Week in review: Strike may end, 'Hannah' rules
After three months, you can be forgiven for expecting it to end a little more dramatically. Maybe with a bedraggled Robert Iger emerging from a marathon bargaining session, waving a contract over his head with a hoarse "We did it!" Instead, a quiet week of "informal negotiations" has somehow segued into the crafting of actual contract language, and the nightmare known as the WGA strike suddenly appears set to just fade away. While the guild is quick to point out that nothing's been decided, the WGA West and East are both holding membership meetings Saturday to update the troops, and agents, producers and execs all over town are already prepping for a barrage of dealmaking.
The show must ...
"We're going to do (the show)," Sid Ganis assured his Oscar nominees this week. It was a statement of resolve that could prove blessedly unecessary, but it still earned the AMPAS president a burst of applause at Monday's Oscar luncheon. While the annual event gave contenders the opportunity to talk WGA, George Clooney was more interested in weighing in on the upcoming SAG talks. "(SAG negotiators) seem to think they can get the best deal by waiting until the last minute to negotiate. But that's a mistake because people are strike-weary now," Clooney said. "I've been in a place where people are killing each other," he added, referring to a recent trip to Darfur. "I don't want to hear about people who can't all get in a room and get along."
Oddly enough, despite the general sense of optimism, Vanity Fair is pulling the plug on its annual Oscar bash, traditionally the hottest ticket in town. The magazine cited its support for the writers, saying it would not be "an appropriate year" for the party. Agent Ed Limato also has decided to forgo his annual Friday-night pre-Oscar party this year, but other major fetes are holding firm, including the Elton John AIDS Foundation, which will host its 16th annual viewing party.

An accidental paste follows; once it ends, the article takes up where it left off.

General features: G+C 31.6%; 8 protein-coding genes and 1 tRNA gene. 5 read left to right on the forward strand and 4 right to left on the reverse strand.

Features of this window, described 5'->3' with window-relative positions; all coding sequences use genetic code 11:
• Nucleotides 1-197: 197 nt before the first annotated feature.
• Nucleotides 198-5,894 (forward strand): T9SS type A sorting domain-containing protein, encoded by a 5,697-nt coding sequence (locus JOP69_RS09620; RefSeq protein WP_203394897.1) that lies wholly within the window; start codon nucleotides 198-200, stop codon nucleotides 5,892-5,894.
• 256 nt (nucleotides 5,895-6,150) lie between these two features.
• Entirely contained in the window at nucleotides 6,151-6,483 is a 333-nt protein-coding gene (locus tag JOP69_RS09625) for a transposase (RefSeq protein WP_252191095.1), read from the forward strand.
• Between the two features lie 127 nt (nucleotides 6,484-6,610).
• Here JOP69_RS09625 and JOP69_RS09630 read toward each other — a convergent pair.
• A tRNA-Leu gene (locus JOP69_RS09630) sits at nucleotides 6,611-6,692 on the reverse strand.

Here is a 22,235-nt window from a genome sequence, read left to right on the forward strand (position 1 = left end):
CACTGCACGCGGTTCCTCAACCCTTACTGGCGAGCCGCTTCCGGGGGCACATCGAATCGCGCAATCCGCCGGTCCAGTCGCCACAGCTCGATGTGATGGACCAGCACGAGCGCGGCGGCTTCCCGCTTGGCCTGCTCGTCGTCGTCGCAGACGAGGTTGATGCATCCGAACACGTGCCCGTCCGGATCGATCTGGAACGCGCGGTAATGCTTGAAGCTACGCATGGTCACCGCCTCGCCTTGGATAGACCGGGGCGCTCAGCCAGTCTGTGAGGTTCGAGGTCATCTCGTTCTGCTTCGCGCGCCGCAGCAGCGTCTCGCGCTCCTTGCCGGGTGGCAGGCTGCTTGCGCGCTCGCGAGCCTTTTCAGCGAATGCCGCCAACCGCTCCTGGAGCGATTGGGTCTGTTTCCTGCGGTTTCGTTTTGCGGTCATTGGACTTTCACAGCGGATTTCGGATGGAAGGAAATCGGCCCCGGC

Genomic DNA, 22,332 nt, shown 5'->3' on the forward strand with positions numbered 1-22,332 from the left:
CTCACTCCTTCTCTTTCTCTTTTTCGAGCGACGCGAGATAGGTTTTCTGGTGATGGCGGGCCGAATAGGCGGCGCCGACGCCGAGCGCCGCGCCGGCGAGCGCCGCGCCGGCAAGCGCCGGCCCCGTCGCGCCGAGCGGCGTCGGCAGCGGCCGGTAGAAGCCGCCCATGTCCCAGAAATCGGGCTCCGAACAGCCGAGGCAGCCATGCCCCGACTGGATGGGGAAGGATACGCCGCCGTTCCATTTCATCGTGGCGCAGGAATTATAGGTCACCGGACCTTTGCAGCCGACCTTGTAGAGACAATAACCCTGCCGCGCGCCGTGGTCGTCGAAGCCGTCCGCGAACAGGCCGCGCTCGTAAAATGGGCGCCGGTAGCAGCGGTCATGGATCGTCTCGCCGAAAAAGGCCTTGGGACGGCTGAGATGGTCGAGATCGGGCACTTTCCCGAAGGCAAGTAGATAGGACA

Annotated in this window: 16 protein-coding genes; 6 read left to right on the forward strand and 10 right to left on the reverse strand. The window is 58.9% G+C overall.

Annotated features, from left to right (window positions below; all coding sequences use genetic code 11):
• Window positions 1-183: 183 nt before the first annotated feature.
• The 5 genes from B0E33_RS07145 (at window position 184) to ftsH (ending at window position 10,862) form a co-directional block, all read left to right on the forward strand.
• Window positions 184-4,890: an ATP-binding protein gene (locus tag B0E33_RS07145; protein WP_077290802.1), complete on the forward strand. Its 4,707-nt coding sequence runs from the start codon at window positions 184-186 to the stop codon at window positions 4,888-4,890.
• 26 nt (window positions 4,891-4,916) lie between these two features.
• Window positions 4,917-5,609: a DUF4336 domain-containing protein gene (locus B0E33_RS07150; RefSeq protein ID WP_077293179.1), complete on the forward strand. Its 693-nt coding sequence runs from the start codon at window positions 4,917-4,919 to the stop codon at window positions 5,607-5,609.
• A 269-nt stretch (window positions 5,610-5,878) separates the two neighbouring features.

Two for the road?
Time Warner boss Jeff Bewkes told Wall Street this week that his team is "evaluating whether it still makes sense to operate two separate (studio structures)." If you're thinking that doesn't sound particularly promising for New Line's continued existence as a full-fledged distributor, you're not alone. The comments were the first formal sign that the studio's parent is rethinking its approach to film operations. While a shift from distributor to indepen-dent label/brand under Warner Bros. would seem to spell an exit for NL founders Michael Lynne and Bob Shaye, TW sources insist the duo is working with Bewkes to address the future.
It was a busy week for Michael Camacho. The top reality agent was shown the door at CAA on Monday after conflict-of-interest issues emerged around agency client Oprah Winfrey and the recently brokered deal that created her OWN network. By Wed-nesday, he was setting up shop at UTA, with most of his client list expected to follow. The move is seen as a major shot in the arm for the agency's reality unit.
He did it. A decade after seemingly rocketing toward straight-to-DVD oblivion, 61-year-old Sylvester Stallone is back in the game thanks to old friends Rocky and Rambo. The comeback kid has inked a deal to direct and star in a pair of action films for "Rambo" producer Nu Image/Millenium. Several scripts are being considered and the first pic is expected to be locked and loaded by the fall.
Michael Douglas will try to put Jesse Metcalfe behind bars in RKO's remake of "Beyond a Reasonable Doubt." ... Emilio Estevez has tabbed library-set drama "Public" as his follow-up to "Bobby." ... Heather Locklear, star of Lifetime's most-watched telefilm ever, is "Flirting With 40" for the network. ... Brittany Murphy is shooting indie thriller "Across the Hall" and is under consideration to replace Lindsay Lohan in the dark comedy "Poor Things."
How big is big?
Super Bowl XLII wasn't big ... it was huge. Huge as in the most-watched telecast in the history of the game (second only to the "M*A*S*H" series finale in TV history). Huge as in big enough to make Rupert Murdoch crow "(It's) the biggest day in our company's history." Makes sense as Fox parent News Corp. cleared more than $250 million Sunday when a record 97.5 million tuned in to watch the New York Giants upset the Patriots.
Lock up your daughters
It's that ridiculous per-screen average that gives you pause. Tween girls, apparently immune to the excitement of the Super Bowl, drove Disney's 3-D "Hannah Montana" concert film to an average take of $45,561 per screen and a weekend gross of $31.1 million.